JERUSALEM — An Israeli soldier was found guilty of manslaughter by a military court on Wednesday for shooting a Palestinian assailant in the head as he lay wounded on the ground, laying down a decisive marker in a case that has polarized Israelis and rocked the pedestal on which the military normally stands.
In a measure of the tensions surrounding the trial, which was mostly held in a small military court in Jaffa, near Tel Aviv, the verdict in the case of Sgt. Elor Azaria was handed down in a special court inside the walled and heavily guarded compound of the military’s headquarters in the Tel Aviv city center, to keep demonstrators at bay.
Video footage showed Sergeant Azaria smiling as he entered the courtroom to applause, and he was embraced by his family and friends. Hundreds of protesters gathered outside the compound, shouting slogans like “free the boy,” and they could be heard inside the courtroom.
During a reading of the verdict that went on for more than two and a half hours, the military judge, Col. Maya Heller, systematically and resoundingly rejected all of the main points of the soldier’s defense and said that there had been “no justification” for the shooting, according to reports from inside the courtroom. He is expected to be sentenced in about a month.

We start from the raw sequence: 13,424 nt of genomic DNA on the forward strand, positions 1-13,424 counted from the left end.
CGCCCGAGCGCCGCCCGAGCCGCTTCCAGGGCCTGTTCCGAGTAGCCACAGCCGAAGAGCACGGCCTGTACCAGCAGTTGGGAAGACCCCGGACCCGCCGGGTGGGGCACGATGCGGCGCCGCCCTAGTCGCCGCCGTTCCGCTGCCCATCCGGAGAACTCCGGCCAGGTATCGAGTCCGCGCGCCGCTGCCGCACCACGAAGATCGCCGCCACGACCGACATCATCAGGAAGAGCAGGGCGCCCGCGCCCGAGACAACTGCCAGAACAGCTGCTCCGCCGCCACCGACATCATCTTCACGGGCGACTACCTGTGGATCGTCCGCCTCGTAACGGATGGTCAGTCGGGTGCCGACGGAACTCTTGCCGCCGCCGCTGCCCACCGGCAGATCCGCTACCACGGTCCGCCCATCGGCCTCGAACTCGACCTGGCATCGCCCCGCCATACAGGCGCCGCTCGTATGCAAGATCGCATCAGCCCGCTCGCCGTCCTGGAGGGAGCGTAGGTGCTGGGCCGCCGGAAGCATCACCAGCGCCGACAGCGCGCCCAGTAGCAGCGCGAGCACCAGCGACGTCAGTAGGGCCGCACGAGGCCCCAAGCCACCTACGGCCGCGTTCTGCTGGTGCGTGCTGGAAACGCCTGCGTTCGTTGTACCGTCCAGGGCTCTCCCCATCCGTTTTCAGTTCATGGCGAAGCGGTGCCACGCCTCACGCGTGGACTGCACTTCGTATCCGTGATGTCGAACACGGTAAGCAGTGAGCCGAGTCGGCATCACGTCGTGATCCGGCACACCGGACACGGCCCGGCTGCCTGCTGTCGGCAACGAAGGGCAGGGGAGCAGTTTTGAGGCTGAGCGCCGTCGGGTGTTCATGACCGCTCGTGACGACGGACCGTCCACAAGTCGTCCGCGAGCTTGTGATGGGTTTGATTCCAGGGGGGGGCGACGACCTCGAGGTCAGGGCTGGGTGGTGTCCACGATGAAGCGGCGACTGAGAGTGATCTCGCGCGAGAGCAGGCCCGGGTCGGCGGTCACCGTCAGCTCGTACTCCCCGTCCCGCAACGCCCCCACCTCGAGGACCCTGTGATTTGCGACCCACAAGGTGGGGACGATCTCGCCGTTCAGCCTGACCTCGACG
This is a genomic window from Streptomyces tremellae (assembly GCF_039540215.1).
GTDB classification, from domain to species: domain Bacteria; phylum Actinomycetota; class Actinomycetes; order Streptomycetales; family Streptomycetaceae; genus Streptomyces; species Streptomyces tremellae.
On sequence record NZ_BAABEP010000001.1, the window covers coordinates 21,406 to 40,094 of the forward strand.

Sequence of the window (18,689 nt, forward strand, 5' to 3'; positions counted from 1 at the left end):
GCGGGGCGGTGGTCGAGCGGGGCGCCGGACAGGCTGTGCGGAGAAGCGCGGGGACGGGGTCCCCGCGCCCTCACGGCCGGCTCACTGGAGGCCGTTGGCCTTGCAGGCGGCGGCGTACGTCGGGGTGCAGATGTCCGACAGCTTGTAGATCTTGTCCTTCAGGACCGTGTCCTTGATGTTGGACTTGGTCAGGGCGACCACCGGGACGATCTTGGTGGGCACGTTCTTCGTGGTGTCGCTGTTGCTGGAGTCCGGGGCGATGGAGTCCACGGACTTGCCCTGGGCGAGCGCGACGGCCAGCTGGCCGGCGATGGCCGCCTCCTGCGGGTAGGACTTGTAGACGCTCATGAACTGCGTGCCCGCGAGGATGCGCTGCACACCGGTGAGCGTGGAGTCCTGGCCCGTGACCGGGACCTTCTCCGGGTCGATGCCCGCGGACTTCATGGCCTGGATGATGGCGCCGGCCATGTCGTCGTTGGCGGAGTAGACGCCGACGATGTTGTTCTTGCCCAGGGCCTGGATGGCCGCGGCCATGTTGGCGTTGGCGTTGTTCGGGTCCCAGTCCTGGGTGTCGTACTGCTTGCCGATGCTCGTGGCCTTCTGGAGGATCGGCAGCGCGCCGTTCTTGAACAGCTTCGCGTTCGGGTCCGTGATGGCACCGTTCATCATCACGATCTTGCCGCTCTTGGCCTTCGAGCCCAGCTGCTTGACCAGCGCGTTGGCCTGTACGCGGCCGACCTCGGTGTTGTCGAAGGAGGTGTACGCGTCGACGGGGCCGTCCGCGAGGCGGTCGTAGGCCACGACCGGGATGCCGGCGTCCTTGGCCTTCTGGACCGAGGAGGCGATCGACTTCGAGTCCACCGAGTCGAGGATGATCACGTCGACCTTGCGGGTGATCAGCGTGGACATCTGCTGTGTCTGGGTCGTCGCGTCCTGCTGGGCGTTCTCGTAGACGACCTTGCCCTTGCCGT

Describing Sergeant Azaria’s version, or versions, of the event as “twisting” and “evolving,” Judge Heller said the defense had tried to “hold the rope at both ends” by asserting on the one hand that the victim, Abed al-Fatah al-Sharif, appeared to pose a danger because he was still moving, and on the other, bringing medical witnesses who asserted that he was already dead by the time Sergeant Azaria shot him in the head.
The judge seemed to give great weight to statements Sergeant Azaria made at the scene, indicating he had acted not out of fear but for revenge.
A soldier testified that before the shooting, Sergeant Azaria had said, “How is it that my friend was stabbed and the terrorist is still alive?” After the shooting, a commander who was at the scene recalled Sergeant Azaria saying, “The terrorist deserved to die.”
The guilty verdict was expected to inflame Israelis who believed that Sergeant Azaria was being punished after having been put in an impossible situation, while an acquittal would have seriously damaged the prestige of the army’s top commanders.
The military’s high command immediately denounced the shooting in the West Bank city of Hebron in March, which was caught on video, calling it a grave breach of proper military conduct. But Israeli society was divided, and many hailed the soldier as a hero. A conscript serving as an army medic, he was 19 at the time.
Some right-wing politicians and celebrities asserted that the soldier’s fate had been prejudged in the hours after the event. Against the background of continued Palestinian attacks against Israelis, the soldier’s family and supporters mobilized widespread sympathy for his cause.